Dominican-American Gothic

Tuesday, September 09, 2008

Pulitzer prize-winning writer Junot Diaz, author of The Brief Wondrous Life of Oscar Wao, talks about science fiction, parenting, and images of masculinity in Dominican culture.


Junot Diaz

Comments [11]

ejimenez from central jersey

Thank you for sharing your conversation w/the incredibly talented and omnificent, Junot Diaz. My husband does not read novels(only reads tech websites and magazine) but I insisted that he read Junot's latest novel because I thought it was absolutely brilliant.

Although I don't understand much of the sci-fi thing, I eagerly await the journey Junot's next book will take me on.

"Books are there to create community." Junot Diaz (My new favorite quote)

Sep. 09 2008 09:30 PM
Jose Oquendo from Freeport, New York

I read "...Oscar Wao" in English. It is as wondrous as the tittle suggests. With the novel been published in Spanish a few days ago, I just can't wait to read it again. Muchas gracias Junot, for giving us the great pleasure of reading your novel and thinking about your writing, twice. And many thanks to WNYC and Brian Lehrer for such an insightful interview. Viva el crossover! What a way to learn!

Sep. 09 2008 05:47 PM
Janie from Mamaroneck, NY

Haven't read the book but will do so immediately. As a person, as a teacher, as a professional artist, a citizen in a 'democratic' country (?) with a passion for the psychology of human development, learning, and well-being, the environment, culture, and creativity, I have observed that the trends in both male and female early development and maturity ( the latter in both sexes is happening later and later but more so in males) is totally skewed by the 'cultural regression' we are in predicted by the renown psychologist Murray Bowen in the early 1970s. I wonder if Mr. Diaz knows about the work at the MIT A.I. lab going on for years about how technology is literally morphing the brain? Maybe guys are just acting out what they have learned, watched and seen in the media for all their lives. Girls aren't immune either. For them it's a different battle.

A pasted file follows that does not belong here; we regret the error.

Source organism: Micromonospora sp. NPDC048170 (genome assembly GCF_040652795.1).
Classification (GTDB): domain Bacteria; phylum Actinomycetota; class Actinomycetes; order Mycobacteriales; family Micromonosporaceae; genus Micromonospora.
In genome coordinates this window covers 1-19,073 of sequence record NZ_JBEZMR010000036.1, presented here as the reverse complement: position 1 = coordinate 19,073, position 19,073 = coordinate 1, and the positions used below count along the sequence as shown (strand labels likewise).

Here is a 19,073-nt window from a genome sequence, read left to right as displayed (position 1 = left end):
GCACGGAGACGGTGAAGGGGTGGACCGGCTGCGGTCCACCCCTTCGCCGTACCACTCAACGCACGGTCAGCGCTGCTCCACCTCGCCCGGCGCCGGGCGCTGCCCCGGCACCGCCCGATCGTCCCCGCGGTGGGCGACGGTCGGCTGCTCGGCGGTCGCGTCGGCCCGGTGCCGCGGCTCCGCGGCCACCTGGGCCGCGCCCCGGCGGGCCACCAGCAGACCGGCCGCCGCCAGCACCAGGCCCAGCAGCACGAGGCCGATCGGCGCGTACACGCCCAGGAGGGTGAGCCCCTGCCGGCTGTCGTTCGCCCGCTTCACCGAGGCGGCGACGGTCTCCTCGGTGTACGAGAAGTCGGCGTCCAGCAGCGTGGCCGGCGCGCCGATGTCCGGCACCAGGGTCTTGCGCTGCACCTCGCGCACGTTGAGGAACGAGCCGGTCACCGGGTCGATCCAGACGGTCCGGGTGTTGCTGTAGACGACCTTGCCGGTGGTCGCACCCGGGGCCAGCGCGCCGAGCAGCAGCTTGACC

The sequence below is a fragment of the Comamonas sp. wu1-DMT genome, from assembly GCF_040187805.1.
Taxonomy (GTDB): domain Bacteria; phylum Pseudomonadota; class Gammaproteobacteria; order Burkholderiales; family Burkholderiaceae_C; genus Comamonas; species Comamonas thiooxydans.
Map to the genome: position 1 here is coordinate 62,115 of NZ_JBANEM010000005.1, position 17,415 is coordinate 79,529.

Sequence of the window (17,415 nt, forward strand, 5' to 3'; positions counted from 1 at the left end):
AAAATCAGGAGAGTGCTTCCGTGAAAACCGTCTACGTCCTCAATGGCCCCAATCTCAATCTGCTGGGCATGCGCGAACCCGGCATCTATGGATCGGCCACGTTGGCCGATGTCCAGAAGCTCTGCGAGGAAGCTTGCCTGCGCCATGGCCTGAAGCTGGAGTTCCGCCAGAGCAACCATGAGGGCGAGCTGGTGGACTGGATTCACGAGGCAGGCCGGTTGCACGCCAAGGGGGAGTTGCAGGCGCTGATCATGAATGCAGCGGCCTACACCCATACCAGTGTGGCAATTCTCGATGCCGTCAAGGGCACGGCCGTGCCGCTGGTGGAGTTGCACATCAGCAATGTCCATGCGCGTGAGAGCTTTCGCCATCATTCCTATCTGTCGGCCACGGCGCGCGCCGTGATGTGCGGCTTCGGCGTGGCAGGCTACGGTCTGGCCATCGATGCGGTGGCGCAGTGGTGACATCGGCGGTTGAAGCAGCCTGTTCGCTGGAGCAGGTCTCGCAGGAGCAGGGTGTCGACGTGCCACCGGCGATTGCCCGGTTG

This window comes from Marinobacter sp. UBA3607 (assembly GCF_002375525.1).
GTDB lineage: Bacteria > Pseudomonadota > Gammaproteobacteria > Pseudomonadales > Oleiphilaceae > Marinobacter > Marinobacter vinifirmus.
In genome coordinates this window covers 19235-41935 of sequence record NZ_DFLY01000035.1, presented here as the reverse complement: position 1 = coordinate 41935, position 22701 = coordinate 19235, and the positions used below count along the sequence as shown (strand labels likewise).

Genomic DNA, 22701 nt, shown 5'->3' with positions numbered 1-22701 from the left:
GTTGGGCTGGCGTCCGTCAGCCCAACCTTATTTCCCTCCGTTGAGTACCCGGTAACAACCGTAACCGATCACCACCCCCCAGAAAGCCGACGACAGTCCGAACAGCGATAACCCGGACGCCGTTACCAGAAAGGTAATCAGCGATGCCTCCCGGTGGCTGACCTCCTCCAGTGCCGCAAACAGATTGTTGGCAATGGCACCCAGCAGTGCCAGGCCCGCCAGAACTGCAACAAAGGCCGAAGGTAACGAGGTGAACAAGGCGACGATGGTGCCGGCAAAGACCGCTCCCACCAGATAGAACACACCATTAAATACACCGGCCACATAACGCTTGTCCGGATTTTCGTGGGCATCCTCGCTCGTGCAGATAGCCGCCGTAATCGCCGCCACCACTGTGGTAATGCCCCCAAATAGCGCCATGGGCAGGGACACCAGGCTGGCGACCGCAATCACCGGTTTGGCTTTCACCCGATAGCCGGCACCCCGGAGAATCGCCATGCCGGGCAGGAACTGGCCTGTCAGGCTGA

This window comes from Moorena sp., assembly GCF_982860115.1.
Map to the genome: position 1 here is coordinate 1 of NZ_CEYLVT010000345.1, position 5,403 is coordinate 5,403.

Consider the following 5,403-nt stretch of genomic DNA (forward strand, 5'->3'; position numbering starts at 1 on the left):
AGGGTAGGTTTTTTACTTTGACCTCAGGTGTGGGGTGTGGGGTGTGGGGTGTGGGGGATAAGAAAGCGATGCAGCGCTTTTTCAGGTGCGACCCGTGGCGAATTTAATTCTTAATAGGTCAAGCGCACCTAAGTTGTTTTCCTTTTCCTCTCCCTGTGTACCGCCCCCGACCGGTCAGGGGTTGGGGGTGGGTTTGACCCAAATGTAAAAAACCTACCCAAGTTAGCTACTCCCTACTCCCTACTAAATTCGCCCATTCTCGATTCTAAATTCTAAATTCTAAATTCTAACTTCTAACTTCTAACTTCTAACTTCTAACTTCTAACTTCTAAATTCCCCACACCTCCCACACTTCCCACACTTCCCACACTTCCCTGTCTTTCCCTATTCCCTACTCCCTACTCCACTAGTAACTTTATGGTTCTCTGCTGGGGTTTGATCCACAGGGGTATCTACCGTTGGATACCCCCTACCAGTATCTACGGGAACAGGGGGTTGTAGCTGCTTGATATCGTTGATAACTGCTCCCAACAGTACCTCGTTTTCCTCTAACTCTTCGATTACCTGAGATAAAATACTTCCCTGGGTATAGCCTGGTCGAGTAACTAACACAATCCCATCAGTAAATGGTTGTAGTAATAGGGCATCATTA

Sep. 09 2008 12:49 PM
O from Forest Hills

Junot Diaz has a lot of good insight! You go!:)

Sep. 09 2008 11:24 AM
Kay from NYC

Growing up in Union City in the 80s/90s, I loved "Drown", and was equally moved by "Oscar Wao"--Junot Diaz's writing is an inspiration to anyone, but to those of us from Northern NJ in particular--his writing is a mirror of that slice of life, no matter what your nationality.

Sep. 09 2008 11:24 AM



Sep. 09 2008 11:21 AM
Paul from New Rochelle, NY

Charles Bronson was a gunfighter in the "Magnificent Seven" (not sure of title). The local kids held him up as a hero and were disdainful of there farmer fathers. Bronson slapped the kids 'upside their heads' and told them frankly " Your fathers are the heroes. Staying home, working all day for you and your mothers. I work for no one but myself."

The definition of maleness has always been in question, in all cultures. (that's a little broad, but ...)

Sep. 09 2008 11:21 AM
T from Brooklyn

Junot Diaz is one of my favorite authors, thanks for having him on the show. Great interview. I didn't know anything about Trujillo before I read his novel.

Sep. 09 2008 11:19 AM
yourgo from astoria

Its a great book. I loved the Dominican Republic history incorpporated into the book. I didnt know anything about Trujillo before i read this. It was annoying when the author started writing in Spanish and i didint know what he was talking about. I felt like i was missing something. translate please. Its a great read. ALot of fun.

Sep. 09 2008 11:15 AM

all the recent romantic comedies, knocked up, etc. the men are infant-like.

Sep. 09 2008 11:15 AM
O from Forest Hills

I love to read the Gothic genre. Thanks for this segment. I am going to get this book to read.

Sep. 09 2008 10:45 AM

Leave a Comment

Email addresses are required but never displayed.

Get the WNYC Morning Brief in your inbox.
We'll send you our top 5 stories every day, plus breaking news and weather.